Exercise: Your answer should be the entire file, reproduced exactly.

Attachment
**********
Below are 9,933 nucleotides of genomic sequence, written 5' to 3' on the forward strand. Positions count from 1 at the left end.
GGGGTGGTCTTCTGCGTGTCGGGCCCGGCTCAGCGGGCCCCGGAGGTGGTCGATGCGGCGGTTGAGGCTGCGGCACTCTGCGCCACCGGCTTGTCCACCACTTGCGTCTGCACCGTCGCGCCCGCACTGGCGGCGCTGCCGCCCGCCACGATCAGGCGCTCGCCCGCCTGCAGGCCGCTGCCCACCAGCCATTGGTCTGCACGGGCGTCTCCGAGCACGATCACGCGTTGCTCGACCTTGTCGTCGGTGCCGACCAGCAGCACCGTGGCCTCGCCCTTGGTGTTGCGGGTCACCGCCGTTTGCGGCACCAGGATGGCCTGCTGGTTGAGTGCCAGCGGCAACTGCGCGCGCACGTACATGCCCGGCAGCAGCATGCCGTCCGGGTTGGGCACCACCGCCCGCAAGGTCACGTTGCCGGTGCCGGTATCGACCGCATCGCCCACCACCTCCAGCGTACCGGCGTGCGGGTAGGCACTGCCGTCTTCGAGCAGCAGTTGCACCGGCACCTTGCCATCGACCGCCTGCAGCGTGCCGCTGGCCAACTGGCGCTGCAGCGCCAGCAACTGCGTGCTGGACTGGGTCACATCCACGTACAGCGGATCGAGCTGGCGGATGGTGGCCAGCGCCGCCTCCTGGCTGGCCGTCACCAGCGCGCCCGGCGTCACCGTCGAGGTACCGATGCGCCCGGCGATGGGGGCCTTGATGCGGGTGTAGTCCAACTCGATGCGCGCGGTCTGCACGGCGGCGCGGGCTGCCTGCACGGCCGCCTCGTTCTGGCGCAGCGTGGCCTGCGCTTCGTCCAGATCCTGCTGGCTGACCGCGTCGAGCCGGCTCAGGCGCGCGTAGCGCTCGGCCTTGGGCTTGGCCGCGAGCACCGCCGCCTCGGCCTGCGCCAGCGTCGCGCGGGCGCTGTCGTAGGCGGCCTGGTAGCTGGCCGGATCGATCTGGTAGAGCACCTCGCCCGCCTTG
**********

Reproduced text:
Below are 9,933 nucleotides of genomic sequence, written 5' to 3' on the forward strand. Positions count from 1 at the left end.
GGGGTGGTCTTCTGCGTGTCGGGCCCGGCTCAGCGGGCCCCGGAGGTGGTCGATGCGGCGGTTGAGGCTGCGGCACTCTGCGCCACCGGCTTGTCCACCACTTGCGTCTGCACCGTCGCGCCCGCACTGGCGGCGCTGCCGCCCGCCACGATCAGGCGCTCGCCCGCCTGCAGGCCGCTGCCCACCAGCCATTGGTCTGCACGGGCGTCTCCGAGCACGATCACGCGTTGCTCGACCTTGTCGTCGGTGCCGACCAGCAGCACCGTGGCCTCGCCCTTGGTGTTGCGGGTCACCGCCGTTTGCGGCACCAGGATGGCCTGCTGGTTGAGTGCCAGCGGCAACTGCGCGCGCACGTACATGCCCGGCAGCAGCATGCCGTCCGGGTTGGGCACCACCGCCCGCAAGGTCACGTTGCCGGTGCCGGTATCGACCGCATCGCCCACCACCTCCAGCGTACCGGCGTGCGGGTAGGCACTGCCGTCTTCGAGCAGCAGTTGCACCGGCACCTTGCCATCGACCGCCTGCAGCGTGCCGCTGGCCAACTGGCGCTGCAGCGCCAGCAACTGCGTGCTGGACTGGGTCACATCCACGTACAGCGGATCGAGCTGGCGGATGGTGGCCAGCGCCGCCTCCTGGCTGGCCGTCACCAGCGCGCCCGGCGTCACCGTCGAGGTACCGATGCGCCCGGCGATGGGGGCCTTGATGCGGGTGTAGTCCAACTCGATGCGCGCGGTCTGCACGGCGGCGCGGGCTGCCTGCACGGCCGCCTCGTTCTGGCGCAGCGTGGCCTGCGCTTCGTCCAGATCCTGCTGGCTGACCGCGTCGAGCCGGCTCAGGCGCGCGTAGCGCTCGGCCTTGGGCTTGGCCGCGAGCACCGCCGCCTCGGCCTGCGCCAGCGTCGCGCGGGCGCTGTCGTAGGCGGCCTGGTAGCTGGCCGGATCGATCTGGTAGAGCACCTCGCCCGCCTTG